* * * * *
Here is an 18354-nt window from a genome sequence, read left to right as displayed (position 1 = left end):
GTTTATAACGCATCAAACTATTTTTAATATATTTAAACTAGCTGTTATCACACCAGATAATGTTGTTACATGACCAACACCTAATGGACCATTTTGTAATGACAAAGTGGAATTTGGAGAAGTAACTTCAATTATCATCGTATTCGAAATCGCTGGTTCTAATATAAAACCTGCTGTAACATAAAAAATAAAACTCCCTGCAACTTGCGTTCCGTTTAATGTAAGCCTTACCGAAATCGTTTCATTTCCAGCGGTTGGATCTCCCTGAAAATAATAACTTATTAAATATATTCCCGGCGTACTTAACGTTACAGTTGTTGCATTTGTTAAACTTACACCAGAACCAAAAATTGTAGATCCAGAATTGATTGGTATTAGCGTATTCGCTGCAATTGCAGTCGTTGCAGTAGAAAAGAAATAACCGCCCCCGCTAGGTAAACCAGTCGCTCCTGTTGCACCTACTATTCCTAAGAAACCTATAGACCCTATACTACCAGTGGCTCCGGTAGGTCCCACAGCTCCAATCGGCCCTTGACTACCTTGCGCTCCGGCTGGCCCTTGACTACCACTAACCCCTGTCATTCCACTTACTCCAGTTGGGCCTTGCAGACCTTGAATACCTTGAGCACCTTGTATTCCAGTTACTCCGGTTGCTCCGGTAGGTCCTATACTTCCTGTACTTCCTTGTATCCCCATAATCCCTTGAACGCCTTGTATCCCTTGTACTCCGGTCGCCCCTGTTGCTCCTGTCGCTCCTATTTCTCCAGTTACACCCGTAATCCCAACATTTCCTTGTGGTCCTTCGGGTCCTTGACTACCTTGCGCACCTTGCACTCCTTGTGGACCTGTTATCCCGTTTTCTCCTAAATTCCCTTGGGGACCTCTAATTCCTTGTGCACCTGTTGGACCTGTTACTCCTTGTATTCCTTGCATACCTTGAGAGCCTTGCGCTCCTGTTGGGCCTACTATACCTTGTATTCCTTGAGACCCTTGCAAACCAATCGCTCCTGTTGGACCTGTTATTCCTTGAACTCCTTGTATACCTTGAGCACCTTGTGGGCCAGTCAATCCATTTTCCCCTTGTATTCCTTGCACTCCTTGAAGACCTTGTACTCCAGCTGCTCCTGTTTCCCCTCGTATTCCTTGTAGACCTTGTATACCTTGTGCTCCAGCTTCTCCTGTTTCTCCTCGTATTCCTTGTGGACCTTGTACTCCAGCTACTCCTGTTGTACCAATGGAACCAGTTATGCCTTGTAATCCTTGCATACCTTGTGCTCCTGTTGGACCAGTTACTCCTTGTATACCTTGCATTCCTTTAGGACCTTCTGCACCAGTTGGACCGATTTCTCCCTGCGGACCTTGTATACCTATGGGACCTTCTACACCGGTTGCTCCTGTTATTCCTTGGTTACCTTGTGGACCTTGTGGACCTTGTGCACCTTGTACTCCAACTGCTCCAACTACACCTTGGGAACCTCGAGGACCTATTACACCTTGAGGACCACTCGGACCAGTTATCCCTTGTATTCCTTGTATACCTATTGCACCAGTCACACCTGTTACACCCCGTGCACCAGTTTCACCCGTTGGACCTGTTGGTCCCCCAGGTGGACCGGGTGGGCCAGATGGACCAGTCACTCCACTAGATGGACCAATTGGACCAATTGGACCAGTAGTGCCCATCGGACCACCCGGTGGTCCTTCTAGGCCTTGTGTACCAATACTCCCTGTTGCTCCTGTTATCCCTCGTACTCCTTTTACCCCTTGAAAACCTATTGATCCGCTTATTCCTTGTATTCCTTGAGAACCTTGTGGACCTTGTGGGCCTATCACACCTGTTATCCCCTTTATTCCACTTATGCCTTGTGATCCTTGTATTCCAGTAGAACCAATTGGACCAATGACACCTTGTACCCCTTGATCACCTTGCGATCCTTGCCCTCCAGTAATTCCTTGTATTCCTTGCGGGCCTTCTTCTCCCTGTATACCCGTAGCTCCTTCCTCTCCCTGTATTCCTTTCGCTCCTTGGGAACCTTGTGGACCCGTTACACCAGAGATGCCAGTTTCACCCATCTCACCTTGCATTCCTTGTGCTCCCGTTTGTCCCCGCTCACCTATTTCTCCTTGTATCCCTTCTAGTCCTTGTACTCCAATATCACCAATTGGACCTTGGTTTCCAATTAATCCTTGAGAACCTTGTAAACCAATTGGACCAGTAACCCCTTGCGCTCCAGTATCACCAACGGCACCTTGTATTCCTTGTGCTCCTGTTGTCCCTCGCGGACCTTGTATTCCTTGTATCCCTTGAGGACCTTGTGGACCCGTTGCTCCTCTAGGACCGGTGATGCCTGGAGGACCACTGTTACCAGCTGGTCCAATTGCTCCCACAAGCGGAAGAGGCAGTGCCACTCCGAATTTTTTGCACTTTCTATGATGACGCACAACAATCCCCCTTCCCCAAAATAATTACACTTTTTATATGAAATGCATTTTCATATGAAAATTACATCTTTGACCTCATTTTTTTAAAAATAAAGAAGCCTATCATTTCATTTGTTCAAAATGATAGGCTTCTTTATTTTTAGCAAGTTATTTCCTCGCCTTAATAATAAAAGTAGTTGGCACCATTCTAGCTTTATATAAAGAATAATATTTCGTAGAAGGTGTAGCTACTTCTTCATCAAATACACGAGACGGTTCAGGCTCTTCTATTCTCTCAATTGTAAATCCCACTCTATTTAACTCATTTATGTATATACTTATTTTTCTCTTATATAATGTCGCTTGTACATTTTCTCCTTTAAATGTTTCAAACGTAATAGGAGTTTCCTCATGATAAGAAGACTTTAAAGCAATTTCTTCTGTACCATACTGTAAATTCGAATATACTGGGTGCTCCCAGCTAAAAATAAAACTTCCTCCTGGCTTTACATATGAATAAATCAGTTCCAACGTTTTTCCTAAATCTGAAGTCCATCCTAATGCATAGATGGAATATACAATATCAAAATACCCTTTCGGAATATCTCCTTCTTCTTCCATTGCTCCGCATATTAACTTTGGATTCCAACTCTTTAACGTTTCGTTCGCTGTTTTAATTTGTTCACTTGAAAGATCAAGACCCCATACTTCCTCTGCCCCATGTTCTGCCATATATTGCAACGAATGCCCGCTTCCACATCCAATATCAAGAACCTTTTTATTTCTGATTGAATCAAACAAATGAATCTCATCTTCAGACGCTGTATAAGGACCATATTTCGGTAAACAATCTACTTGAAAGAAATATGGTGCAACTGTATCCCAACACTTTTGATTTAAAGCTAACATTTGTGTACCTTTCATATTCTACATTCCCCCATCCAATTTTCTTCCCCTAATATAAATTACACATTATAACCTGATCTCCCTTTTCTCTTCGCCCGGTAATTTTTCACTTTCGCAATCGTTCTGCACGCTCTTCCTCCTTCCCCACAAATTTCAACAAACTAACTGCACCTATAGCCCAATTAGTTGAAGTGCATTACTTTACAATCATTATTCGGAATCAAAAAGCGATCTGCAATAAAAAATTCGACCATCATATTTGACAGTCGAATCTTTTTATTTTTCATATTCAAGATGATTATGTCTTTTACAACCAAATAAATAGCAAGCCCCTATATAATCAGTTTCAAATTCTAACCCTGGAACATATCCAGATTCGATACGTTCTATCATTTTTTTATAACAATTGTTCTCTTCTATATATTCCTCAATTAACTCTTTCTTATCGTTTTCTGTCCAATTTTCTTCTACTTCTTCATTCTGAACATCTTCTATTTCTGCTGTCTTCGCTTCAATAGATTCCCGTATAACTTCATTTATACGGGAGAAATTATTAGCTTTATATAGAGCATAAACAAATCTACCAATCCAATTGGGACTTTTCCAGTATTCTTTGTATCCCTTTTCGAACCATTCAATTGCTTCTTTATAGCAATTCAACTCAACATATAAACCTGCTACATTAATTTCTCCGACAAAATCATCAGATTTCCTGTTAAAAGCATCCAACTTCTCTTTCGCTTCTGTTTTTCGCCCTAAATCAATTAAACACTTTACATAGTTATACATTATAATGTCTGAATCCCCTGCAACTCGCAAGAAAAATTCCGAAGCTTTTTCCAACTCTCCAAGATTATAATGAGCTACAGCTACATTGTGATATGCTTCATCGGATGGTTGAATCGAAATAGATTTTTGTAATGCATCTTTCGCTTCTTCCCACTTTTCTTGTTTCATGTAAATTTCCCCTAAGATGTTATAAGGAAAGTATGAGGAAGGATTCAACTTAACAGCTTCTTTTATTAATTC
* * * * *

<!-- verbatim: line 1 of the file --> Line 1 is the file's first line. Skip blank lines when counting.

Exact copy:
Here is an 18354-nt window from a genome sequence, read left to right as displayed (position 1 = left end):